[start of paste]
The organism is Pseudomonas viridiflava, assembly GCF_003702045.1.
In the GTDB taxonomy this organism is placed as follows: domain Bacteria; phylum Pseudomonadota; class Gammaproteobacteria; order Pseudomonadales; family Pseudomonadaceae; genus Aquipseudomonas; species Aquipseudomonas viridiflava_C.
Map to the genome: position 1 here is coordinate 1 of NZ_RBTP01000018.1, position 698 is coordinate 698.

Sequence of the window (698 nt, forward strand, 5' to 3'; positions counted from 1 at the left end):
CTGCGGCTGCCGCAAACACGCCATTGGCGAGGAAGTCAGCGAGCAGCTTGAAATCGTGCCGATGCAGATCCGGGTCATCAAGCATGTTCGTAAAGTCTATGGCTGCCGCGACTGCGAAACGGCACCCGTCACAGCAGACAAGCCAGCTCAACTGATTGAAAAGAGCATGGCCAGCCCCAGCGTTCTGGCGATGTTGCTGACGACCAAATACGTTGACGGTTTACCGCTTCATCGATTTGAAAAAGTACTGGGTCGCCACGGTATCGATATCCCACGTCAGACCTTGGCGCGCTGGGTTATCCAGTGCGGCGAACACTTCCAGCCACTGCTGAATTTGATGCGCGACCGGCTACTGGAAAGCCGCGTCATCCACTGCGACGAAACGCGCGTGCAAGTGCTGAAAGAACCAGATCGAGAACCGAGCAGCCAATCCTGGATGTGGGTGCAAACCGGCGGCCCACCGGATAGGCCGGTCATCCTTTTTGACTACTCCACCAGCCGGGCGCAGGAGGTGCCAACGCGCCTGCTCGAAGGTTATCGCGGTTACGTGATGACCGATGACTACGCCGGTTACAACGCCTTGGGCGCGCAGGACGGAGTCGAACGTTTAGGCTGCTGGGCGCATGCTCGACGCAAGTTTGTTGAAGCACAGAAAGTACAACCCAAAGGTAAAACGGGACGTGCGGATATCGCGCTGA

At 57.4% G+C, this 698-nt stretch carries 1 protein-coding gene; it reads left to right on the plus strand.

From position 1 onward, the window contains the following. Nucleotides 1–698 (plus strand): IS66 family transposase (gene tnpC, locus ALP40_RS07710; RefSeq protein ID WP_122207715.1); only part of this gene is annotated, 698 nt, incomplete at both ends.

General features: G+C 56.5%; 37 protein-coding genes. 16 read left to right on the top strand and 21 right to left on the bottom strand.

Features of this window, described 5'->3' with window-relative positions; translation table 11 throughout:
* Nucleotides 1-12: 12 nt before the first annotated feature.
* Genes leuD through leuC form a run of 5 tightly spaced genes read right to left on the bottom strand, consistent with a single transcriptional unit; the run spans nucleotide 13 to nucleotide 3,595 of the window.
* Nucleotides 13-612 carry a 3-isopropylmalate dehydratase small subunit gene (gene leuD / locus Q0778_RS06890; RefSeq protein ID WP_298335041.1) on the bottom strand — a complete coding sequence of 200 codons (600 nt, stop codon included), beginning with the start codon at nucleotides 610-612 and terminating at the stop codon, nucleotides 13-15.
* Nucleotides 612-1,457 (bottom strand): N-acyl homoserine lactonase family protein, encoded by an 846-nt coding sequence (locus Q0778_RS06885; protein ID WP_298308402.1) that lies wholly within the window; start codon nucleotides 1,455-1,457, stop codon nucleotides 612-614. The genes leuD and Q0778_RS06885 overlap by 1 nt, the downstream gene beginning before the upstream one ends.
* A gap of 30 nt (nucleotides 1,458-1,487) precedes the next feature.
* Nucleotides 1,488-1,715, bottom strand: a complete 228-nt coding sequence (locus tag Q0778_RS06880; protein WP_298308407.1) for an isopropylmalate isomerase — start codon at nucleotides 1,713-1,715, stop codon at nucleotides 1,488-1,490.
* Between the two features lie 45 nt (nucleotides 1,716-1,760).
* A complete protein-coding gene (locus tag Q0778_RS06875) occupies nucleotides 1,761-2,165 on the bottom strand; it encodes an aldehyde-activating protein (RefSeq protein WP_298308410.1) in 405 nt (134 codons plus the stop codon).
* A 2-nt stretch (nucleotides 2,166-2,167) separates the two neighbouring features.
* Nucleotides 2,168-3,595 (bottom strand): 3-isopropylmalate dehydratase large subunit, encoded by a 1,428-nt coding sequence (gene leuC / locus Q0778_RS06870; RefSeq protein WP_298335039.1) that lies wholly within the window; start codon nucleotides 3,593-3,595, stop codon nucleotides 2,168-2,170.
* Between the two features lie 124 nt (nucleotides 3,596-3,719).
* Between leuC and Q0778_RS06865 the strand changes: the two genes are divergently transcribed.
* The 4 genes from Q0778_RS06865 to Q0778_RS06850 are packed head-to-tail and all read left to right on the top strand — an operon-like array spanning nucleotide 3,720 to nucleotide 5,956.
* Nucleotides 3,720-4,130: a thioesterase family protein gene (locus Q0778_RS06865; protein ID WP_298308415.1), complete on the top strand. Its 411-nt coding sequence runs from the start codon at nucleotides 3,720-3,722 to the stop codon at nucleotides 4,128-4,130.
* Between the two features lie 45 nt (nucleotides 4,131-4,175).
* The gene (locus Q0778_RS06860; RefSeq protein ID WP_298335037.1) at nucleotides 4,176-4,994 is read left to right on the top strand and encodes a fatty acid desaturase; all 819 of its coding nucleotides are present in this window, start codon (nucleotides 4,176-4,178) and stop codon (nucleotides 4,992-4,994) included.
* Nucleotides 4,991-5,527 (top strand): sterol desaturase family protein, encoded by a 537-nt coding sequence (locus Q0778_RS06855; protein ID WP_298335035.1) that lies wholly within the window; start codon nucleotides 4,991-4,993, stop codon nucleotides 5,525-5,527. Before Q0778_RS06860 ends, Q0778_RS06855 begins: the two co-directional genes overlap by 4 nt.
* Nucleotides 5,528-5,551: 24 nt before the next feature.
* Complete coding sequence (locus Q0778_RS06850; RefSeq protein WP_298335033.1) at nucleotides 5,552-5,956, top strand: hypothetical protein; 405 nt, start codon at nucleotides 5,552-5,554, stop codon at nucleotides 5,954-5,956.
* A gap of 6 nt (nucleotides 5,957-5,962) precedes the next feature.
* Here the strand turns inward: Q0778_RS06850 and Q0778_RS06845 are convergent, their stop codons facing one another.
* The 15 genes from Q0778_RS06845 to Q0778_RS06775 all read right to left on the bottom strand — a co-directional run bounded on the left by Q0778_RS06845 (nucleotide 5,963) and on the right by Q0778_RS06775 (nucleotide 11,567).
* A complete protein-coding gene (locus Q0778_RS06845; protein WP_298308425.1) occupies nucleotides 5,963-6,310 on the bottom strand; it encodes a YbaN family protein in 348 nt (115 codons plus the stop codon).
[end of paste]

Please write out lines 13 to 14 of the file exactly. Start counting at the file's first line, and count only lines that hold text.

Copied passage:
* Nucleotides 612-1,457 (bottom strand): N-acyl homoserine lactonase family protein, encoded by an 846-nt coding sequence (locus Q0778_RS06885; protein ID WP_298308402.1) that lies wholly within the window; start codon nucleotides 1,455-1,457, stop codon nucleotides 612-614. The genes leuD and Q0778_RS06885 overlap by 1 nt, the downstream gene beginning before the upstream one ends.
* A gap of 30 nt (nucleotides 1,458-1,487) precedes the next feature.